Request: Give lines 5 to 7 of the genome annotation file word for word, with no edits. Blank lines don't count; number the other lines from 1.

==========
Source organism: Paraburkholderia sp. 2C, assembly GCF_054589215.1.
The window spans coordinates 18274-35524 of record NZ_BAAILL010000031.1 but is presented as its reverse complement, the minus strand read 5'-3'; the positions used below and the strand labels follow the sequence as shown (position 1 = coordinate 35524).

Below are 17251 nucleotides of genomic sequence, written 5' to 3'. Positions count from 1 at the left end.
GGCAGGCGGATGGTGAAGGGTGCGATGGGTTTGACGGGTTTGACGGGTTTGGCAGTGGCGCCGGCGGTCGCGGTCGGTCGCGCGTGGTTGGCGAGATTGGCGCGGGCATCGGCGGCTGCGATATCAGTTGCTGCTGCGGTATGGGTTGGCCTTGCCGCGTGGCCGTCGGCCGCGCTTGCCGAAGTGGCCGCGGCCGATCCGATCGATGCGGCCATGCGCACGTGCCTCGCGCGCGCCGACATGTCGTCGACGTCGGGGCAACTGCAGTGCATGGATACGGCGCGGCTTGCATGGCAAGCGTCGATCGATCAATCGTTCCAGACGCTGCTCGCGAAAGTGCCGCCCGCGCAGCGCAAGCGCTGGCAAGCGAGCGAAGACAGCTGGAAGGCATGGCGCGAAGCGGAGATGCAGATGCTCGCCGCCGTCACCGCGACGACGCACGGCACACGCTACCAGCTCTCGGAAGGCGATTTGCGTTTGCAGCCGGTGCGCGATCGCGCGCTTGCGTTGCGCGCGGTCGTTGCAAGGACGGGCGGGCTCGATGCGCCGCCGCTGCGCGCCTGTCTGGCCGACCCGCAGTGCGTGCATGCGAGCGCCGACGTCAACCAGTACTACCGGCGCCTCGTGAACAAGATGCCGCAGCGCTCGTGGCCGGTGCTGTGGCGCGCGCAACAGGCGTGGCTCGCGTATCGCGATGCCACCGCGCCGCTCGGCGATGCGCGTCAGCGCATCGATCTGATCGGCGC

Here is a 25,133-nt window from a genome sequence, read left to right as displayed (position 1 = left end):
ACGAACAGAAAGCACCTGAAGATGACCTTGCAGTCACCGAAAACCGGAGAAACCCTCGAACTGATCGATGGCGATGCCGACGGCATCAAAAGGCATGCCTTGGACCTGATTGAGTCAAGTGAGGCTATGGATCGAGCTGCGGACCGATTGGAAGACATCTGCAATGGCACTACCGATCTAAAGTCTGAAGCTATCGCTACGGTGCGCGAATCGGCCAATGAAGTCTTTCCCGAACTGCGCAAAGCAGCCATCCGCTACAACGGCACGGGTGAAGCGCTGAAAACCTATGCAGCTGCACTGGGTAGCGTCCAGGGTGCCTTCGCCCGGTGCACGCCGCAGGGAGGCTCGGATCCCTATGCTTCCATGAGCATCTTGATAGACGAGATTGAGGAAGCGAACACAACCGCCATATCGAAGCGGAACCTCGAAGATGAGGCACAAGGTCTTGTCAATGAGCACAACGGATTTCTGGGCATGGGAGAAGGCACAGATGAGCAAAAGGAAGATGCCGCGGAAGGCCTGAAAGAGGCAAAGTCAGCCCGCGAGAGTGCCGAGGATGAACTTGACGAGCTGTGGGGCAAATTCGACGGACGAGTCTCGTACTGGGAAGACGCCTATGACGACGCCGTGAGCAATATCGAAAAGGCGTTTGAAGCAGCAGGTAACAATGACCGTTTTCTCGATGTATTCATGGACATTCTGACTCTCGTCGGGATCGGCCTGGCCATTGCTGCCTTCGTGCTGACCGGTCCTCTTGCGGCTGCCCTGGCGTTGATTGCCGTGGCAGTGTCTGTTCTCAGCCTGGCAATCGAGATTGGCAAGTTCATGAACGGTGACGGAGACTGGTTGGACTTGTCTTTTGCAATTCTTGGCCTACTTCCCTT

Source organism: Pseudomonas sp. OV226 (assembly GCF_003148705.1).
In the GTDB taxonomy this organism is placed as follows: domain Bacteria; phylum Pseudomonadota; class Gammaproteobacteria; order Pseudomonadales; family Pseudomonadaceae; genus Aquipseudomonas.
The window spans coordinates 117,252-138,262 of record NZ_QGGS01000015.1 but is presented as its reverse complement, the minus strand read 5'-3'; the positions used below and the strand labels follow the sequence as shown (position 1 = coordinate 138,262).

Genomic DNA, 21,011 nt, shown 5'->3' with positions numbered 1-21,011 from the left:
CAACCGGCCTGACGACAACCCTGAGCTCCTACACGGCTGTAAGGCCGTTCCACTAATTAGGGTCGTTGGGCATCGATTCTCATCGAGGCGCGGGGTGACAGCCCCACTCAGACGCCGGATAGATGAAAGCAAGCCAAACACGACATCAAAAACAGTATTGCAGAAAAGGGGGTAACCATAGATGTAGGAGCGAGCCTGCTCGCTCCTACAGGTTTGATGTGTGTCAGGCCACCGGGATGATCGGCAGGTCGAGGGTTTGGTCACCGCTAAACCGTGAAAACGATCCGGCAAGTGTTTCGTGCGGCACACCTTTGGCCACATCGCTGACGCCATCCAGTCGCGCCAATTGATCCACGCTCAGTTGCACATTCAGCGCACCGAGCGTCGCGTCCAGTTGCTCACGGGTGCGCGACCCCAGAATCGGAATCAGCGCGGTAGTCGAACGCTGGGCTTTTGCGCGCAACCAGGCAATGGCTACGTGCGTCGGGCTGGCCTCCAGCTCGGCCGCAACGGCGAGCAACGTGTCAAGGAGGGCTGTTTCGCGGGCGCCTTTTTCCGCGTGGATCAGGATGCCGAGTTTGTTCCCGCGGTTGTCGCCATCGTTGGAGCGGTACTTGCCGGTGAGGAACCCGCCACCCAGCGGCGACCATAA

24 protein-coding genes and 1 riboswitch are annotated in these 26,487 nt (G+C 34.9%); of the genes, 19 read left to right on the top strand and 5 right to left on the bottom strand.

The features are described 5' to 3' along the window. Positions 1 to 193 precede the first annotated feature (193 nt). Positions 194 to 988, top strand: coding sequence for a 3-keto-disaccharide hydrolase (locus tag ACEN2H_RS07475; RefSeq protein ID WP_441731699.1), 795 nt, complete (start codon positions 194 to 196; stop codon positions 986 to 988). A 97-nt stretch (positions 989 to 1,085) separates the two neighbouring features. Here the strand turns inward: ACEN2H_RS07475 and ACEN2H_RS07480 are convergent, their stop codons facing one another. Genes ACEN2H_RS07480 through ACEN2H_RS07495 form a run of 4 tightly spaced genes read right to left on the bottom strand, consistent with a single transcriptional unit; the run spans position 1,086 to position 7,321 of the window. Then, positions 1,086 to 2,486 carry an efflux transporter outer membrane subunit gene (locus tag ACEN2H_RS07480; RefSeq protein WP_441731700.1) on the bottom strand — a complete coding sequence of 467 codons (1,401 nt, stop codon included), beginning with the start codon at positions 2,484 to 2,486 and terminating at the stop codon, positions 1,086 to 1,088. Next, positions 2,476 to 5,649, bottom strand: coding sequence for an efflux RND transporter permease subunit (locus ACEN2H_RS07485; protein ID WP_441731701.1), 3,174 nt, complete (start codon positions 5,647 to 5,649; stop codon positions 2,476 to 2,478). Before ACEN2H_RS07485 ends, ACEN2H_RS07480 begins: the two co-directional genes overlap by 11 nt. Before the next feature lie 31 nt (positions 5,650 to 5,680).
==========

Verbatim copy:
Here is a 25,133-nt window from a genome sequence, read left to right as displayed (position 1 = left end):
ACGAACAGAAAGCACCTGAAGATGACCTTGCAGTCACCGAAAACCGGAGAAACCCTCGAACTGATCGATGGCGATGCCGACGGCATCAAAAGGCATGCCTTGGACCTGATTGAGTCAAGTGAGGCTATGGATCGAGCTGCGGACCGATTGGAAGACATCTGCAATGGCACTACCGATCTAAAGTCTGAAGCTATCGCTACGGTGCGCGAATCGGCCAATGAAGTCTTTCCCGAACTGCGCAAAGCAGCCATCCGCTACAACGGCACGGGTGAAGCGCTGAAAACCTATGCAGCTGCACTGGGTAGCGTCCAGGGTGCCTTCGCCCGGTGCACGCCGCAGGGAGGCTCGGATCCCTATGCTTCCATGAGCATCTTGATAGACGAGATTGAGGAAGCGAACACAACCGCCATATCGAAGCGGAACCTCGAAGATGAGGCACAAGGTCTTGTCAATGAGCACAACGGATTTCTGGGCATGGGAGAAGGCACAGATGAGCAAAAGGAAGATGCCGCGGAAGGCCTGAAAGAGGCAAAGTCAGCCCGCGAGAGTGCCGAGGATGAACTTGACGAGCTGTGGGGCAAATTCGACGGACGAGTCTCGTACTGGGAAGACGCCTATGACGACGCCGTGAGCAATATCGAAAAGGCGTTTGAAGCAGCAGGTAACAATGACCGTTTTCTCGATGTATTCATGGACATTCTGACTCTCGTCGGGATCGGCCTGGCCATTGCTGCCTTCGTGCTGACCGGTCCTCTTGCGGCTGCCCTGGCGTTGATTGCCGTGGCAGTGTCTGTTCTCAGCCTGGCAATCGAGATTGGCAAGTTCATGAACGGTGACGGAGACTGGTTGGACTTGTCTTTTGCAATTCTTGGCCTACTTCCCTT

Source organism: Pseudomonas sp. OV226 (assembly GCF_003148705.1).